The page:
The Yankees acquired the star outfielder from Seattle in a trade for two young pitchers, bringing a close to an 11½-year career with the Mariners.
"It happened so suddenly I was surprised," Japanese home run king Sadaharu Oh said on Tuesday. "However, this is something he wanted and I look forward to seeing him play for the Yankees."
The news was the top story on national broadcaster NHK's Tuesday morning news program.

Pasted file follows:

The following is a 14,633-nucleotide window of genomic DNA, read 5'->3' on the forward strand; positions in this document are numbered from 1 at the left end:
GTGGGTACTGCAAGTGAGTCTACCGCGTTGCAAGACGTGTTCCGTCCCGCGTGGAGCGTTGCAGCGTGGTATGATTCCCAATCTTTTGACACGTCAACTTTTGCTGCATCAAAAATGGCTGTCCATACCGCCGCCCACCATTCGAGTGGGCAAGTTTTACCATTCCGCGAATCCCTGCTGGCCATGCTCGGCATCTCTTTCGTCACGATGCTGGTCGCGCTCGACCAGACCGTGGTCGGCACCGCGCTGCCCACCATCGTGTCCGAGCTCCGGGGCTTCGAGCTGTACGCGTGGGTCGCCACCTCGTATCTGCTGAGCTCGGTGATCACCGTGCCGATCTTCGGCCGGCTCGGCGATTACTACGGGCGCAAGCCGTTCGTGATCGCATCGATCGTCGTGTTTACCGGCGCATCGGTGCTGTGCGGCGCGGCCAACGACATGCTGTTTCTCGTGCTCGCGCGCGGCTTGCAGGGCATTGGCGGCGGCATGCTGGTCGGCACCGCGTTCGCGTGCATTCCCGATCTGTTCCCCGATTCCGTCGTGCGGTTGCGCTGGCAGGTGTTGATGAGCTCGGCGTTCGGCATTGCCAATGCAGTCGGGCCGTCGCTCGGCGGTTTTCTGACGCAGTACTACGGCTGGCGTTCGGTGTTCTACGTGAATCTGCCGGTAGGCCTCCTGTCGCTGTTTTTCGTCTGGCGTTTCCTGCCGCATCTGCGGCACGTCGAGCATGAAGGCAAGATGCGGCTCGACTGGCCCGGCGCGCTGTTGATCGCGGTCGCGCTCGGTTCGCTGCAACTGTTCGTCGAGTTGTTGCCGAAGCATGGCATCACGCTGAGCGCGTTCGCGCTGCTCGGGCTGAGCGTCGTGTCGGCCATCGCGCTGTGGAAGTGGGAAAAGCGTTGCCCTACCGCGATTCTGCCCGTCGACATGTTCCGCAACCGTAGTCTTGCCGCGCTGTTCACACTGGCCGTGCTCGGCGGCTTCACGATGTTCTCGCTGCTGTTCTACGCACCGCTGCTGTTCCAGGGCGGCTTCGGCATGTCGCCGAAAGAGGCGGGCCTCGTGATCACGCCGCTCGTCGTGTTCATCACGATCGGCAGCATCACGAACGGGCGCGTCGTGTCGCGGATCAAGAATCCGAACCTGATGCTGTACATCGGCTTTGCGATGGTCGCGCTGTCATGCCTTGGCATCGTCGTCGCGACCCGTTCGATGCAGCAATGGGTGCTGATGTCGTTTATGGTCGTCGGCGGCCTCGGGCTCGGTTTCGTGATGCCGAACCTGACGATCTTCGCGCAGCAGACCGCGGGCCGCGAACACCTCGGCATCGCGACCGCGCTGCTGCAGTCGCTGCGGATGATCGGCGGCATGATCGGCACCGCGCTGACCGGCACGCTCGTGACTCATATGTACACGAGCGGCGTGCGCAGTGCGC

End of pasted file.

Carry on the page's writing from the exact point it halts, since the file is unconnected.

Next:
Suzuki is by far the most recognizable athlete in Japan where is revered for his stoicism, perseverance and attention to detail.
Like many in Japan, Masanori Murakami, the first Japanese player in the major leagues, said he thinks the move will be good for Suzuki.
"There are a lot of great players on the Yankees and he should fit right in," Murakami said. "The Mariners had a lot of young players and are not contenders so it wasn't easy for Ichiro there."
Suzuki went 1 for 4 with his 16th stolen base in his Yankees debut and caught the final out of New York's 4-1 victory against Seattle on Monday at Safeco Field.